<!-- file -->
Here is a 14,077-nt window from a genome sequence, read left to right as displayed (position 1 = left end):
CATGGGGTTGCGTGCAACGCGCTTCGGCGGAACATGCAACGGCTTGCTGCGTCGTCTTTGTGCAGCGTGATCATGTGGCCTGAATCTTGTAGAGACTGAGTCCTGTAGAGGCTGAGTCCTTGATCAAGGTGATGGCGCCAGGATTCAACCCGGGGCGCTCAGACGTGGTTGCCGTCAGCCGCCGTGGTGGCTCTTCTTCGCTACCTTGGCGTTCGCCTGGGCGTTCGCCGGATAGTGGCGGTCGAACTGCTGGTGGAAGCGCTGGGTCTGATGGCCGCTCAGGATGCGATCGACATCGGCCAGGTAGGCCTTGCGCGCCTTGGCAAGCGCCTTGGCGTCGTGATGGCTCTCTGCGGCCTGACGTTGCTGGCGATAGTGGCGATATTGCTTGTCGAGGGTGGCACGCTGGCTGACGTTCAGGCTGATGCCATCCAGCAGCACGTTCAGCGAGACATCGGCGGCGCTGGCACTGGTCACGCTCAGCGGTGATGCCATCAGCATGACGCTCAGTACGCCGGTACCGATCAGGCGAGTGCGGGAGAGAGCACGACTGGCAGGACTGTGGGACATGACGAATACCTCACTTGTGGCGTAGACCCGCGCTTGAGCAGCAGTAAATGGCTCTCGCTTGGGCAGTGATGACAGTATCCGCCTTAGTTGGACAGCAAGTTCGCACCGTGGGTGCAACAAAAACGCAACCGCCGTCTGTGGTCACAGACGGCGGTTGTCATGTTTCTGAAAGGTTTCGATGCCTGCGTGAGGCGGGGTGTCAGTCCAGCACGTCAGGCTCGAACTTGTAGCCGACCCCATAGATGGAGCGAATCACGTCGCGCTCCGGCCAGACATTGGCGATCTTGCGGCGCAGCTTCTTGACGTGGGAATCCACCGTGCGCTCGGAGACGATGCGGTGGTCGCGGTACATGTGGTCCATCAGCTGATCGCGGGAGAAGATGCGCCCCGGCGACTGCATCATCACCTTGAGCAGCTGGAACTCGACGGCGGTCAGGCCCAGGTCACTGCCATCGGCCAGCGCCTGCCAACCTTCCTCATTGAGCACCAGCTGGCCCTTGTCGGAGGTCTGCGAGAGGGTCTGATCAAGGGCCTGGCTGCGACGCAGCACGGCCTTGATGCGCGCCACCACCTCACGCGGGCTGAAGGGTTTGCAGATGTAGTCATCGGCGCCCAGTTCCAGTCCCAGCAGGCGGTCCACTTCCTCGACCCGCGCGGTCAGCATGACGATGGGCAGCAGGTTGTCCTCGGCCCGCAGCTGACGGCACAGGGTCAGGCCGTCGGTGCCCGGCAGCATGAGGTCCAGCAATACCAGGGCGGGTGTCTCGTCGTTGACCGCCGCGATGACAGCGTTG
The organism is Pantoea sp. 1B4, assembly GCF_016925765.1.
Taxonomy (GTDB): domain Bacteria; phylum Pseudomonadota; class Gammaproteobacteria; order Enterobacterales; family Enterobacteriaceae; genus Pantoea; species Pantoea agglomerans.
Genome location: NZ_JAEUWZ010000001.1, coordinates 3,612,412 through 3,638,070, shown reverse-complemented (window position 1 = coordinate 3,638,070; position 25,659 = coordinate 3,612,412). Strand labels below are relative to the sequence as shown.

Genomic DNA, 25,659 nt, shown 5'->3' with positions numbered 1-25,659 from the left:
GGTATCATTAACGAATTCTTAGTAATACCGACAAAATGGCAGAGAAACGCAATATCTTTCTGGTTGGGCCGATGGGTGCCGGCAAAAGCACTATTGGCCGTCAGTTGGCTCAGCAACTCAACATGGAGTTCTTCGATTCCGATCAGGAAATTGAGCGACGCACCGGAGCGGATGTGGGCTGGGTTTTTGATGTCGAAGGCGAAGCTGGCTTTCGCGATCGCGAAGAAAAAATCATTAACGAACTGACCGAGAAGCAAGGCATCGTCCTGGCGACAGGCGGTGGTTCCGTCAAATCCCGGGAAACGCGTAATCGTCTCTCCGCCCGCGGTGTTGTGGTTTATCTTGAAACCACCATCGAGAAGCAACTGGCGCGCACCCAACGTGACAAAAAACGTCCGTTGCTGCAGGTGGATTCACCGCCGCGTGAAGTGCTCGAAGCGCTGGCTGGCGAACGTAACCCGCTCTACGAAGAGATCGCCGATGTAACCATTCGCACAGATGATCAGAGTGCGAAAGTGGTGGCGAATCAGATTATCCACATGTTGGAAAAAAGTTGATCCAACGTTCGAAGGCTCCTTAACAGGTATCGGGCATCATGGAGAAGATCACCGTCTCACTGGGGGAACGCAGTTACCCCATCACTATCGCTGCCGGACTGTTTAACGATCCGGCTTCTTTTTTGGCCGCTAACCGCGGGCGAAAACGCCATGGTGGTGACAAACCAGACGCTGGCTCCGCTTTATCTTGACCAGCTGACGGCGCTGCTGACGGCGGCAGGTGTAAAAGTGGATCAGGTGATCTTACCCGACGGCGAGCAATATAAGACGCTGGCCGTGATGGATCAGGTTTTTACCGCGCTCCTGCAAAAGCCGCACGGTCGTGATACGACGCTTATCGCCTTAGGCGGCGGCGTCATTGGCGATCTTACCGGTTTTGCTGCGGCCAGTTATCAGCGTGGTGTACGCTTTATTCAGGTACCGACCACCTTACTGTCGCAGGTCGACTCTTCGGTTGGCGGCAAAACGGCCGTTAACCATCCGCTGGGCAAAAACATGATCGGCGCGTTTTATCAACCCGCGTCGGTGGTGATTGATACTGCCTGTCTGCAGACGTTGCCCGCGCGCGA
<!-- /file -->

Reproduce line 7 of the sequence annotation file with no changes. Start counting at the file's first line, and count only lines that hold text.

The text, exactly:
GGTATCATTAACGAATTCTTAGTAATACCGACAAAATGGCAGAGAAACGCAATATCTTTCTGGTTGGGCCGATGGGTGCCGGCAAAAGCACTATTGGCCGTCAGTTGGCTCAGCAACTCAACATGGAGTTCTTCGATTCCGATCAGGAAATTGAGCGACGCACCGGAGCGGATGTGGGCTGGGTTTTTGATGTCGAAGGCGAAGCTGGCTTTCGCGATCGCGAAGAAAAAATCATTAACGAACTGACCGAGAAGCAAGGCATCGTCCTGGCGACAGGCGGTGGTTCCGTCAAATCCCGGGAAACGCGTAATCGTCTCTCCGCCCGCGGTGTTGTGGTTTATCTTGAAACCACCATCGAGAAGCAACTGGCGCGCACCCAACGTGACAAAAAACGTCCGTTGCTGCAGGTGGATTCACCGCCGCGTGAAGTGCTCGAAGCGCTGGCTGGCGAACGTAACCCGCTCTACGAAGAGATCGCCGATGTAACCATTCGCACAGATGATCAGAGTGCGAAAGTGGTGGCGAATCAGATTATCCACATGTTGGAAAAAAGTTGATCCAACGTTCGAAGGCTCCTTAACAGGTATCGGGCATCATGGAGAAGATCACCGTCTCACTGGGGGAACGCAGTTACCCCATCACTATCGCTGCCGGACTGTTTAACGATCCGGCTTCTTTTTTGGCCGCTAACCGCGGGCGAAAACGCCATGGTGGTGACAAACCAGACGCTGGCTCCGCTTTATCTTGACCAGCTGACGGCGCTGCTGACGGCGGCAGGTGTAAAAGTGGATCAGGTGATCTTACCCGACGGCGAGCAATATAAGACGCTGGCCGTGATGGATCAGGTTTTTACCGCGCTCCTGCAAAAGCCGCACGGTCGTGATACGACGCTTATCGCCTTAGGCGGCGGCGTCATTGGCGATCTTACCGGTTTTGCTGCGGCCAGTTATCAGCGTGGTGTACGCTTTATTCAGGTACCGACCACCTTACTGTCGCAGGTCGACTCTTCGGTTGGCGGCAAAACGGCCGTTAACCATCCGCTGGGCAAAAACATGATCGGCGCGTTTTATCAACCCGCGTCGGTGGTGATTGATACTGCCTGTCTGCAGACGTTGCCCGCGCGCGA